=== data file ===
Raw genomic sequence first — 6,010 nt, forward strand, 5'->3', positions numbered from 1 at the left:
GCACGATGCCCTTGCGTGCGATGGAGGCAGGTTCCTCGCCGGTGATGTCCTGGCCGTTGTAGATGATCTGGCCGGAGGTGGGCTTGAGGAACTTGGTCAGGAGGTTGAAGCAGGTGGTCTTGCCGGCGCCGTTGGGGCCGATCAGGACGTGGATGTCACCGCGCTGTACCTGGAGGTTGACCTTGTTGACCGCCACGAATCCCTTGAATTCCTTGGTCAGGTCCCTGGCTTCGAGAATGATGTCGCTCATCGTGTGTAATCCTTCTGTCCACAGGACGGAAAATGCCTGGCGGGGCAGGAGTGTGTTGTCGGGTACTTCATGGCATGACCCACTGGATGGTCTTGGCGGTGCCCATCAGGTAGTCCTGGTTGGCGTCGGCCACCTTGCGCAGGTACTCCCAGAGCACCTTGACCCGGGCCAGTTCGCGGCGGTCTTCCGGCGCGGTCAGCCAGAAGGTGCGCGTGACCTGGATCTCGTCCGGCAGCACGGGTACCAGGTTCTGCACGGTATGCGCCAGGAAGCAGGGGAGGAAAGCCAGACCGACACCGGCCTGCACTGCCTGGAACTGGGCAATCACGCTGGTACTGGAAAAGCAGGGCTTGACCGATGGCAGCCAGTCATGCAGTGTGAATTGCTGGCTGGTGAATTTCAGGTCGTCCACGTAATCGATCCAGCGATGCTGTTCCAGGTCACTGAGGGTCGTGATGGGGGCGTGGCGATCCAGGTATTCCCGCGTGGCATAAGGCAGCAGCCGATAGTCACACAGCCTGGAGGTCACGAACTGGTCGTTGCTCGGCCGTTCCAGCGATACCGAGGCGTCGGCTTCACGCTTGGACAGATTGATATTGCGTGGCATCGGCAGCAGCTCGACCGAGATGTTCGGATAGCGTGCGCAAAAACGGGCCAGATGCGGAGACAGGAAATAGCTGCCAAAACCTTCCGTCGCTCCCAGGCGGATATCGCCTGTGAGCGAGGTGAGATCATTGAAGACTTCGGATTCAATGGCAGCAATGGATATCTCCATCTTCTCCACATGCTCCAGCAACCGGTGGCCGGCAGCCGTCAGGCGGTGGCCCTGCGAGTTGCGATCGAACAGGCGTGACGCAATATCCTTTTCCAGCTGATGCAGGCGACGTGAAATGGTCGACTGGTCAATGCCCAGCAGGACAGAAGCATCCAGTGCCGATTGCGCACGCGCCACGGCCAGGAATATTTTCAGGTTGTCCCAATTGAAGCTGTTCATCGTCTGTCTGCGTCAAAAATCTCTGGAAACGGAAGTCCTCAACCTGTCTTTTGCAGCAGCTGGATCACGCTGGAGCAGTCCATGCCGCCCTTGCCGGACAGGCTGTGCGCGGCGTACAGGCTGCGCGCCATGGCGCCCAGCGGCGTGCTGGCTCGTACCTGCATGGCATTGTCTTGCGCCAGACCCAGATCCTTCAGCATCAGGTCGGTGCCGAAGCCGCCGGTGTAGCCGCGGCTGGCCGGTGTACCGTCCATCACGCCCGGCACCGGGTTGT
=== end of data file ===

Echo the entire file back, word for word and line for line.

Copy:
Raw genomic sequence first — 6,010 nt, forward strand, 5'->3', positions numbered from 1 at the left:
GCACGATGCCCTTGCGTGCGATGGAGGCAGGTTCCTCGCCGGTGATGTCCTGGCCGTTGTAGATGATCTGGCCGGAGGTGGGCTTGAGGAACTTGGTCAGGAGGTTGAAGCAGGTGGTCTTGCCGGCGCCGTTGGGGCCGATCAGGACGTGGATGTCACCGCGCTGTACCTGGAGGTTGACCTTGTTGACCGCCACGAATCCCTTGAATTCCTTGGTCAGGTCCCTGGCTTCGAGAATGATGTCGCTCATCGTGTGTAATCCTTCTGTCCACAGGACGGAAAATGCCTGGCGGGGCAGGAGTGTGTTGTCGGGTACTTCATGGCATGACCCACTGGATGGTCTTGGCGGTGCCCATCAGGTAGTCCTGGTTGGCGTCGGCCACCTTGCGCAGGTACTCCCAGAGCACCTTGACCCGGGCCAGTTCGCGGCGGTCTTCCGGCGCGGTCAGCCAGAAGGTGCGCGTGACCTGGATCTCGTCCGGCAGCACGGGTACCAGGTTCTGCACGGTATGCGCCAGGAAGCAGGGGAGGAAAGCCAGACCGACACCGGCCTGCACTGCCTGGAACTGGGCAATCACGCTGGTACTGGAAAAGCAGGGCTTGACCGATGGCAGCCAGTCATGCAGTGTGAATTGCTGGCTGGTGAATTTCAGGTCGTCCACGTAATCGATCCAGCGATGCTGTTCCAGGTCACTGAGGGTCGTGATGGGGGCGTGGCGATCCAGGTATTCCCGCGTGGCATAAGGCAGCAGCCGATAGTCACACAGCCTGGAGGTCACGAACTGGTCGTTGCTCGGCCGTTCCAGCGATACCGAGGCGTCGGCTTCACGCTTGGACAGATTGATATTGCGTGGCATCGGCAGCAGCTCGACCGAGATGTTCGGATAGCGTGCGCAAAAACGGGCCAGATGCGGAGACAGGAAATAGCTGCCAAAACCTTCCGTCGCTCCCAGGCGGATATCGCCTGTGAGCGAGGTGAGATCATTGAAGACTTCGGATTCAATGGCAGCAATGGATATCTCCATCTTCTCCACATGCTCCAGCAACCGGTGGCCGGCAGCCGTCAGGCGGTGGCCCTGCGAGTTGCGATCGAACAGGCGTGACGCAATATCCTTTTCCAGCTGATGCAGGCGACGTGAAATGGTCGACTGGTCAATGCCCAGCAGGACAGAAGCATCCAGTGCCGATTGCGCACGCGCCACGGCCAGGAATATTTTCAGGTTGTCCCAATTGAAGCTGTTCATCGTCTGTCTGCGTCAAAAATCTCTGGAAACGGAAGTCCTCAACCTGTCTTTTGCAGCAGCTGGATCACGCTGGAGCAGTCCATGCCGCCCTTGCCGGACAGGCTGTGCGCGGCGTACAGGCTGCGCGCCATGGCGCCCAGCGGCGTGCTGGCTCGTACCTGCATGGCATTGTCTTGCGCCAGACCCAGATCCTTCAGCATCAGGTCGGTGCCGAAGCCGCCGGTGTAGCCGCGGCTGGCCGGTGTACCGTCCATCACGCCCGGCACCGGGTTGT